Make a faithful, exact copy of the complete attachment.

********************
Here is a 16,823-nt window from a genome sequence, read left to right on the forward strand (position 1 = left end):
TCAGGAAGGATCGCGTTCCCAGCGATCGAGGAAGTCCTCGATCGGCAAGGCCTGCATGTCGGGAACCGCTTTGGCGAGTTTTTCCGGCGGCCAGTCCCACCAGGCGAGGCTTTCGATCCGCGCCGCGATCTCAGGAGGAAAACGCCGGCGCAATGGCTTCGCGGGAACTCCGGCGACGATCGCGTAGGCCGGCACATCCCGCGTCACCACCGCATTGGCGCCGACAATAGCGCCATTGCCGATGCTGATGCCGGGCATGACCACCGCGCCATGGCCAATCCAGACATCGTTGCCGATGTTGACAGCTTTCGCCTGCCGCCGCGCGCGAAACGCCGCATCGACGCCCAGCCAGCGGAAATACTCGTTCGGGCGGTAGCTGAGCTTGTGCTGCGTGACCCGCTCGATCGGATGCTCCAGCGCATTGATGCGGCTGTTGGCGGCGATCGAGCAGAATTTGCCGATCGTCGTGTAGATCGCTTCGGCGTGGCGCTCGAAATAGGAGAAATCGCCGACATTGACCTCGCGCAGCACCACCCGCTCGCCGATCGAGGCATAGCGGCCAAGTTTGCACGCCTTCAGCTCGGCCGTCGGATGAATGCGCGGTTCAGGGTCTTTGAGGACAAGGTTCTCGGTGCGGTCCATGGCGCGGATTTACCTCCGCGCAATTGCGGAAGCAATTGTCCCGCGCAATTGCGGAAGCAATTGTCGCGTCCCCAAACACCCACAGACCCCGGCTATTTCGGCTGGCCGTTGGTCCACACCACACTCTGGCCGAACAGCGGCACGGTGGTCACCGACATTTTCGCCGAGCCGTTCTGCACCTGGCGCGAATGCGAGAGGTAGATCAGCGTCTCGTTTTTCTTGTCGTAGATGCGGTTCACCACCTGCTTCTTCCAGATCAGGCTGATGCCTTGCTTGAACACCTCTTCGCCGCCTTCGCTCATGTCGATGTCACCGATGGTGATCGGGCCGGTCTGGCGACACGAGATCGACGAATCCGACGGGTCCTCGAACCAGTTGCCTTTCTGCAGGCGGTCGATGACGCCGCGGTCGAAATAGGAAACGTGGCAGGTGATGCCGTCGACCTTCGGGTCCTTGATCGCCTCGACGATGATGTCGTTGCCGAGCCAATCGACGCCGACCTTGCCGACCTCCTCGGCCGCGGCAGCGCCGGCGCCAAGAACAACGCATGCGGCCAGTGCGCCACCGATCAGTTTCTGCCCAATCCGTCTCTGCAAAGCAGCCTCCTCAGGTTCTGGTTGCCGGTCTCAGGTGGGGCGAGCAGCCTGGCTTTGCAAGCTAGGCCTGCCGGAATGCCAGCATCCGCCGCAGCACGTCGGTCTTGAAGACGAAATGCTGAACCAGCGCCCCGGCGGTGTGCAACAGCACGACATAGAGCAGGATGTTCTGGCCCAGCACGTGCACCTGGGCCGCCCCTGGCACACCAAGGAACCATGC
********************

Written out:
Here is a 16,823-nt window from a genome sequence, read left to right on the forward strand (position 1 = left end):
TCAGGAAGGATCGCGTTCCCAGCGATCGAGGAAGTCCTCGATCGGCAAGGCCTGCATGTCGGGAACCGCTTTGGCGAGTTTTTCCGGCGGCCAGTCCCACCAGGCGAGGCTTTCGATCCGCGCCGCGATCTCAGGAGGAAAACGCCGGCGCAATGGCTTCGCGGGAACTCCGGCGACGATCGCGTAGGCCGGCACATCCCGCGTCACCACCGCATTGGCGCCGACAATAGCGCCATTGCCGATGCTGATGCCGGGCATGACCACCGCGCCATGGCCAATCCAGACATCGTTGCCGATGTTGACAGCTTTCGCCTGCCGCCGCGCGCGAAACGCCGCATCGACGCCCAGCCAGCGGAAATACTCGTTCGGGCGGTAGCTGAGCTTGTGCTGCGTGACCCGCTCGATCGGATGCTCCAGCGCATTGATGCGGCTGTTGGCGGCGATCGAGCAGAATTTGCCGATCGTCGTGTAGATCGCTTCGGCGTGGCGCTCGAAATAGGAGAAATCGCCGACATTGACCTCGCGCAGCACCACCCGCTCGCCGATCGAGGCATAGCGGCCAAGTTTGCACGCCTTCAGCTCGGCCGTCGGATGAATGCGCGGTTCAGGGTCTTTGAGGACAAGGTTCTCGGTGCGGTCCATGGCGCGGATTTACCTCCGCGCAATTGCGGAAGCAATTGTCCCGCGCAATTGCGGAAGCAATTGTCGCGTCCCCAAACACCCACAGACCCCGGCTATTTCGGCTGGCCGTTGGTCCACACCACACTCTGGCCGAACAGCGGCACGGTGGTCACCGACATTTTCGCCGAGCCGTTCTGCACCTGGCGCGAATGCGAGAGGTAGATCAGCGTCTCGTTTTTCTTGTCGTAGATGCGGTTCACCACCTGCTTCTTCCAGATCAGGCTGATGCCTTGCTTGAACACCTCTTCGCCGCCTTCGCTCATGTCGATGTCACCGATGGTGATCGGGCCGGTCTGGCGACACGAGATCGACGAATCCGACGGGTCCTCGAACCAGTTGCCTTTCTGCAGGCGGTCGATGACGCCGCGGTCGAAATAGGAAACGTGGCAGGTGATGCCGTCGACCTTCGGGTCCTTGATCGCCTCGACGATGATGTCGTTGCCGAGCCAATCGACGCCGACCTTGCCGACCTCCTCGGCCGCGGCAGCGCCGGCGCCAAGAACAACGCATGCGGCCAGTGCGCCACCGATCAGTTTCTGCCCAATCCGTCTCTGCAAAGCAGCCTCCTCAGGTTCTGGTTGCCGGTCTCAGGTGGGGCGAGCAGCCTGGCTTTGCAAGCTAGGCCTGCCGGAATGCCAGCATCCGCCGCAGCACGTCGGTCTTGAAGACGAAATGCTGAACCAGCGCCCCGGCGGTGTGCAACAGCACGACATAGAGCAGGATGTTCTGGCCCAGCACGTGCACCTGGGCCGCCCCTGGCACACCAAGGAACCATGC